“Is that true?” the ACP asks the girl.
The girl is visibly ruffled and takes time to answer. “Yes, he’s a good father… I lied.”
“What else have you lied about that our investigation could not detect?” asks the ACP, glaring at his subordinates who hadn’t fact checked this bit of info between the father and daughter.
“I did not commit the murder. I wanted my father to be ruffled by my behaviour. I am a brat all right, and I have the right to do this.”
“Yeah, right, but not at the expense of public money. Your mischief has cost us a lot of time. Instead of back checking on you, we could have investigated the other aspects of the murder and perhaps made some headway by now.”
Just then, Abhijit rushes in and whispers into the ACP’s ear.
Daya is with three of his gun-toting men, inspecting the a garage in a suburban area far removed from the city’s hustle and bustle. Freddy seems to be all concentration. His inner thought: If the criminal is caught now, I can relax for a week before the next case is given to us.
“Check every nook and cranny. Don’t leave anything unturned. You never know what is hidden beneath anything,” instructs Daya.
The men and women inspect the dilapidated garage where no one seems to be working.
Suddenly, one of his men finds a safe deposit locker in the attic.
In the ACP’s control room, the locker is broken open to reveal a series of property documents. They relate to the girl’s grandfather’s will, giving all his property to her. How they came to be in the garage beats everybody.
“What do you know about this?” the ACP asks the girl who is brought in for questioning.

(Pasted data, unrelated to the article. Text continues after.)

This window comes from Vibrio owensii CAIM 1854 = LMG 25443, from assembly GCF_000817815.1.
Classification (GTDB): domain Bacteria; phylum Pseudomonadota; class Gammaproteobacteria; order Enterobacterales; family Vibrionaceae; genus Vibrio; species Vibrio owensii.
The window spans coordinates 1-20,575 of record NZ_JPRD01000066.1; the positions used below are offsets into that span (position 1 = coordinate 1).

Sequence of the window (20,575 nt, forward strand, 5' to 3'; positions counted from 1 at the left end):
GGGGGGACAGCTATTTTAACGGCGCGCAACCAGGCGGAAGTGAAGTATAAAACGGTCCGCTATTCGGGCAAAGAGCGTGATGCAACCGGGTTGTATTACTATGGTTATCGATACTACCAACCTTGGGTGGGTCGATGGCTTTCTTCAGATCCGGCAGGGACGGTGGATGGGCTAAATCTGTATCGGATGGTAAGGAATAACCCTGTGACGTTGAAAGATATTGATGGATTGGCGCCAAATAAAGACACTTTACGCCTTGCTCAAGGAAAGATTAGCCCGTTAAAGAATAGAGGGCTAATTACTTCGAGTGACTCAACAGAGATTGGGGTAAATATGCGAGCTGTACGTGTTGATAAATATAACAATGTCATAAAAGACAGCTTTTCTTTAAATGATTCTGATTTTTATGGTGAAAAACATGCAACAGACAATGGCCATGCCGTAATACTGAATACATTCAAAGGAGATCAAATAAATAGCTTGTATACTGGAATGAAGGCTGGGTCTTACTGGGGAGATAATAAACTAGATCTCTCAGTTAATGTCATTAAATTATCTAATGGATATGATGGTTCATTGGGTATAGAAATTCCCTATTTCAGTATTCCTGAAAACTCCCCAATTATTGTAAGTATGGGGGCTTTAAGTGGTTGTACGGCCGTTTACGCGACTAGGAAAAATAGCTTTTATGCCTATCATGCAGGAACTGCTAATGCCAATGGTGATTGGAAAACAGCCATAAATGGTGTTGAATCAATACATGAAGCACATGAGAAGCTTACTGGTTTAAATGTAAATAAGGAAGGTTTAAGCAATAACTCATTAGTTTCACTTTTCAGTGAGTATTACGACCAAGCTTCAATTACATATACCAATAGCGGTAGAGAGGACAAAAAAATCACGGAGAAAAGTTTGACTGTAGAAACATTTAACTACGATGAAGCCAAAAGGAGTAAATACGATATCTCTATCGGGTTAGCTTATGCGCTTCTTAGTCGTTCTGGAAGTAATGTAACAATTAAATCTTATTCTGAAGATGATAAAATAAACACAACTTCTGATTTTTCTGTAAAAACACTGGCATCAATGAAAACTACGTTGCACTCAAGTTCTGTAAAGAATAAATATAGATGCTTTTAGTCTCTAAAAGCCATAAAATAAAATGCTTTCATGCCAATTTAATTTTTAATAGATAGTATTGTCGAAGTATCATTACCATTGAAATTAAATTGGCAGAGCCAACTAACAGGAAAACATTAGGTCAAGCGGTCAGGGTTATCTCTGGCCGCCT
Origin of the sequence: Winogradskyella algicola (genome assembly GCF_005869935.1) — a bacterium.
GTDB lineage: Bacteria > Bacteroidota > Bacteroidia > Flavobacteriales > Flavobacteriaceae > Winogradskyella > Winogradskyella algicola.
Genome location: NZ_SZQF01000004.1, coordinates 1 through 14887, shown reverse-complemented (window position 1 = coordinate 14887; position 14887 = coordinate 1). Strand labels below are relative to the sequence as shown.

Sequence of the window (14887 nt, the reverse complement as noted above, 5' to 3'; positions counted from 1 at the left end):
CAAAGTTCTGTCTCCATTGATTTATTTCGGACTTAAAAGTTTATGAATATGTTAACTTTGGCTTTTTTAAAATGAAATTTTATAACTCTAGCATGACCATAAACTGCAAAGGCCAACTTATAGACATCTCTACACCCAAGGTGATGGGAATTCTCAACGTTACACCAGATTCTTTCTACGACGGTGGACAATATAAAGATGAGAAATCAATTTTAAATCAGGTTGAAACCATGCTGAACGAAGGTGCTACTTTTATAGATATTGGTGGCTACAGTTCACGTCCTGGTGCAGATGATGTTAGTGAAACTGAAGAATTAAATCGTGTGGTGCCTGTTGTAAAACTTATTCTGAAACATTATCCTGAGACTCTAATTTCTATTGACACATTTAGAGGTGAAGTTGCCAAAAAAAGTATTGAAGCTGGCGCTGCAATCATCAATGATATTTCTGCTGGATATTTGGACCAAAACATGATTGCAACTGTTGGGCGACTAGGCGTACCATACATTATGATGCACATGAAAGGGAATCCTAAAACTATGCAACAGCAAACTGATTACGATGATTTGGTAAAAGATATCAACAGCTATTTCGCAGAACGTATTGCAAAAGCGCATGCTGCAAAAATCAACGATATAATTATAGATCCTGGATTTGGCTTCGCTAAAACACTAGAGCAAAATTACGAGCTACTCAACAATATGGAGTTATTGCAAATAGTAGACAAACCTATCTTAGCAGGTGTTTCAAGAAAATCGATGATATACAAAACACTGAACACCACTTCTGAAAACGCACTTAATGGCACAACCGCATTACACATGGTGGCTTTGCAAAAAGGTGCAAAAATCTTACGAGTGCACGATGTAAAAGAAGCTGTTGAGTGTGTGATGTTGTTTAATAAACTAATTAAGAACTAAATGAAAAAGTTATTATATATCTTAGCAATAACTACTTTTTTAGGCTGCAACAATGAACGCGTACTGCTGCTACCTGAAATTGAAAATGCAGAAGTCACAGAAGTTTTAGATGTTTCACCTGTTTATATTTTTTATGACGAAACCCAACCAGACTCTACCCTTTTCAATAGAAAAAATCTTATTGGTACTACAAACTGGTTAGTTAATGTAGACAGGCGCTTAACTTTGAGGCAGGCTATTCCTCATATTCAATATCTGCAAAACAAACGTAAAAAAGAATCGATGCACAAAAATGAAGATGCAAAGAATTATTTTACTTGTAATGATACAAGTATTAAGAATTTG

“Maybe my boy friend must have hidden it there.”
“Did you hand it over to him for safe keeping?” asks the ACP.
“No, I didn’t.”
“Then how did he get it?”
“I don’t know, really.”
“Can’t you see? He has stolen it from your house.”
The girl pleads innocence, and the CID is perplexed even more.
ACP’s anti chamber
“But how did you trace the garage, sir?”
“It was Daya who came up with the idea. Instead of raiding the boy friend’s house, we decided to raid his garage first. It’s time we got the driver to understand the case better.”
The driver gives them a good chase when they knock on his door. It was as if he knew that they were coming. As if he was informed prior to their visit. Perhaps, the garage raid might have alerted him. But who could be the insiders at the CID bureau who could have tipped him off? Finally, the driver was caught and brought to the bureau.
“Who tipped you off?” the ACP asks the driver.
“My girl friend,” the driver says promptly.
The girl friend who was in the adjacent room confessed to it.
“The moment I heard that you are raiding him, I messaged him,” the girl whose name is Anjana said. “I love him so much that I don’t want him to be troubled in anyway.”
“Love is indeed blind, Anjana,” Abhijit said. “Do you know how your boy friend got his hands on your property papers? He had his eye on your property and does not love you.”
“This cannot be true. He loves me and even said so to my father when he objected to our marriage.”
“That was just an elaborate make-believe to trap you.”
Abhijit showed her a video recording of what her boy friend Vishwas confessed to the police.